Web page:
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Problem Gambling Associated with Aripiprazole: A Nested Case-Control Study in a First-Episode Psychosis Program

Abstract

Background

Aripiprazole has been linked to cases of problem gambling (PBG), but evidence supporting this association remains preliminary. Additionally, data specific to PBG in individuals with first-episode psychosis (FEP) receiving aripiprazole are limited to a few case reports, even though aripiprazole is widely used among this population that might be especially vulnerable to PBG.

Methods

To examine this association, a nested case-control study was conducted in a cohort of 219 patients followed at a FEP program located in the Quebec City, Quebec, Canada, metropolitan area. Fourteen cases meeting the PBG criteria according to the Problem Gambling Severity Index were identified and matched for gender and index date to 56 control subjects.

Results

In the univariable conditional logistic regression analysis, the use of aripiprazole was associated with an increased risk of PBG (odds ratio [OR] 15.2; 95% confidence interval [CI] 2.1–670.5). Cases were more likely to have a prior gambling history (either recreational or problematic) than controls at admittance in the program; they were also more frequently in a relationship and employed. After adjustment for age, relationship status, employment and Cluster B personality disorders, the use of aripiprazole remained associated with an increased risk of PBG (OR 8.6 [95% CI 1.5–227.2]).

Conclusions

Findings from this study suggest that FEP patients with a gambling history, problematic or not, may be at increased risk of developing PBG when receiving aripiprazole. They also highlight the importance of systematically screening for PBG all individuals with psychotic disorders, as this comorbidity hinders recovery. While the results also add credence to a causal association between aripiprazole and PBG, further prospective studies are needed to address some of the limitations of this present study.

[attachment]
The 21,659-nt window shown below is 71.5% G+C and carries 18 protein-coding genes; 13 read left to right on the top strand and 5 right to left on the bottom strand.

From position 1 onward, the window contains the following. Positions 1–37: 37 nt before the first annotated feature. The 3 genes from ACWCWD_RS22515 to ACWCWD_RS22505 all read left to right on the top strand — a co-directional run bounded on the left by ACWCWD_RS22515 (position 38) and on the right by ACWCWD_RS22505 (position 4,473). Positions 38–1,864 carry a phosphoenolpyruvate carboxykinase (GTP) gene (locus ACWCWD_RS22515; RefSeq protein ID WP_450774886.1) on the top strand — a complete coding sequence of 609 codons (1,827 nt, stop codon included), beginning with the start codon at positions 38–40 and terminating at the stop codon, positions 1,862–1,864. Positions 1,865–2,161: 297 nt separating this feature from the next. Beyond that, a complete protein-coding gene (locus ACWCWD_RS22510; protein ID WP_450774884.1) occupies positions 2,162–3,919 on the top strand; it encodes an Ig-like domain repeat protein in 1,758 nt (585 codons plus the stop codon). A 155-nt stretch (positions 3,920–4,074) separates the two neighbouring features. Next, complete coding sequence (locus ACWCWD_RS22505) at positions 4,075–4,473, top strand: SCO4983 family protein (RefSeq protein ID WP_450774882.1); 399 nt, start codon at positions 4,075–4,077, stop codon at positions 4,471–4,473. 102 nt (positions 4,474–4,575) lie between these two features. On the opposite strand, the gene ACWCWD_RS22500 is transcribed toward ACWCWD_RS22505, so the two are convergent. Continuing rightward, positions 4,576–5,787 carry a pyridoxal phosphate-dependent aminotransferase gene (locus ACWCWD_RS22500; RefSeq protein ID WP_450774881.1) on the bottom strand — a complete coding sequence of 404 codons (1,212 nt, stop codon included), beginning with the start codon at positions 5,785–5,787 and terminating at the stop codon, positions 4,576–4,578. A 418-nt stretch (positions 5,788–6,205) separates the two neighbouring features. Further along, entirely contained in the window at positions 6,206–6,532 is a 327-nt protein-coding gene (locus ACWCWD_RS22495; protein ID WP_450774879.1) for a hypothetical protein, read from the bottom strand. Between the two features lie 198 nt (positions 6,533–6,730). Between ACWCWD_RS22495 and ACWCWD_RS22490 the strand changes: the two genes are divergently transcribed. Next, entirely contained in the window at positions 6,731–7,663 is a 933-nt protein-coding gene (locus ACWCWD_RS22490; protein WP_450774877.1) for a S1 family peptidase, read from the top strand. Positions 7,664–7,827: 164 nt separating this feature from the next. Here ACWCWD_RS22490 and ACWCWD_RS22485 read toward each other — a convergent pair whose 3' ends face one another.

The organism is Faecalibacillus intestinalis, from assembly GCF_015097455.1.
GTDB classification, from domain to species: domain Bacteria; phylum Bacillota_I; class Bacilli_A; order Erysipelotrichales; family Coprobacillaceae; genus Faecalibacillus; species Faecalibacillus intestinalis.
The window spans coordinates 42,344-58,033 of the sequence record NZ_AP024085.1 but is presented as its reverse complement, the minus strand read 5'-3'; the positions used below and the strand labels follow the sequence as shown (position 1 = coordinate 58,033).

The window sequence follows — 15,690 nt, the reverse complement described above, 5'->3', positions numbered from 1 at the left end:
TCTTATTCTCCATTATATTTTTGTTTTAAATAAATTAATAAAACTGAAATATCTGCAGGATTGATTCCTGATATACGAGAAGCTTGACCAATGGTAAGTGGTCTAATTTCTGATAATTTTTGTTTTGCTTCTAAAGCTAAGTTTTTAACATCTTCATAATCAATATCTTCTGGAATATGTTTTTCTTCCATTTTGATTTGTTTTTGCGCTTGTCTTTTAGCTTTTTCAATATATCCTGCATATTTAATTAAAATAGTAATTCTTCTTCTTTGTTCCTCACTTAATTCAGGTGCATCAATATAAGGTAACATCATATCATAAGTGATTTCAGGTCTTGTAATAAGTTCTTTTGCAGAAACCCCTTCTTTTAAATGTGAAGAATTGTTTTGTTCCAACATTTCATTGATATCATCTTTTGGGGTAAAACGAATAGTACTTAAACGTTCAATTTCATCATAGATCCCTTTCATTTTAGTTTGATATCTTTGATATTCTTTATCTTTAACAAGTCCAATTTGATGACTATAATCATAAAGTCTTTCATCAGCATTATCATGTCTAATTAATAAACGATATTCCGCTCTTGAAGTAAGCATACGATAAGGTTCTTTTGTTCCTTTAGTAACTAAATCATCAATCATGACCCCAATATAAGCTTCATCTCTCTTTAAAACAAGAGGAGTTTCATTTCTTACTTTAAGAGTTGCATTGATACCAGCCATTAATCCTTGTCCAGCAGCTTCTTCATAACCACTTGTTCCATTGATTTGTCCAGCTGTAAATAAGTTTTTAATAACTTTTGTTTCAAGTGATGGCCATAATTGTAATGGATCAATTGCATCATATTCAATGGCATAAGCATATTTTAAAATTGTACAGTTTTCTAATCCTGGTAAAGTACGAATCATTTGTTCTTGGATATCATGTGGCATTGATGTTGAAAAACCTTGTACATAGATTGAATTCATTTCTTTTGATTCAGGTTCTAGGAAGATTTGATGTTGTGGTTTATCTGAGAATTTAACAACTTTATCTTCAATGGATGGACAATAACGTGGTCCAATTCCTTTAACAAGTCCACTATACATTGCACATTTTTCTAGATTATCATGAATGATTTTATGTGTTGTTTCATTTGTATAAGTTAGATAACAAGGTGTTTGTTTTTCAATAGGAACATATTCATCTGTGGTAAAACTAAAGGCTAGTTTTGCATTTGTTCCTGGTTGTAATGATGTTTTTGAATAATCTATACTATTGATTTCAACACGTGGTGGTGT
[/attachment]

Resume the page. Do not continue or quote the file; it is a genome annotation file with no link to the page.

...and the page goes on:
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Correspondence to Olivier Corbeil.

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Funding

The authors did not receive any funding for the research, authorship and publication of this article.

Competing interest

Olivier Corbeil has received an honorarium from Janssen and Otsuka-Lundbeck Alliance and is currently receiving a grant from the Fonds de Recherche du Québec-Santé. Marie-France Demers has received grants from Janssen and Otsuka-Lundbeck Alliance. Marc-André Roy has received grants from Otsuka-Lundbeck Alliance, Janssen, Sunovion and Mylan. All other authors have no conflicts of interest that are directly relevant to the content of this study.

Availability of data and material

All data generated or analysed during this study are available from the corresponding author on reasonable request.

Code availability

Not applicable.

Author contributions

Olivier Corbeil and Stéphanie Corbeil conceptualized the research question and study design, collected the data, interpreted the results and wrote the first draft of the manuscript. Pierre-Hugues Carmichael conducted the analyses and interpreted the results. Michel Dorval, Isabelle Giroux and Christian Jacques conceptualized the research question and study design. Marie-France Demers and Marc-André Roy interpreted the results and supervised the project. All authors critically revised the manuscript and approved the final manuscript that was submitted.

Ethics approval

Study protocol was reviewed and approved by the institution’s ethics board and access to patients’ medical files was granted by the professional services’ director. No signed consent was requested, as data collection did not require contact with patients. All research data were anonymized.

Consent to participate

Not applicable.

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Not applicable.

Acknowledgements

The authors would like to thank Guillaume Chalifour and Ann-Sophie Breault for their support in designing the study as well as Marie-Pier Ducas, Anne-Marie Essiambre, Alexandre Lachance and Chantal Vallières for their help during data collection. Authors also wish to thank Catherine Boudreault for her contribution in the case identification procedure as well as the entire staff at the Clinique Notre-Dame des Victoires for their precious collaboration and their unwavering dedication to patients’ recovery.

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Corbeil, O., Corbeil, S., Dorval, M. et al. Problem Gambling Associated with Aripiprazole: A Nested Case-Control Study in a First-Episode Psychosis Program. CNS Drugs 35, 461–468 (2021). https://doi.org/10.1007/s40263-021-00801-4

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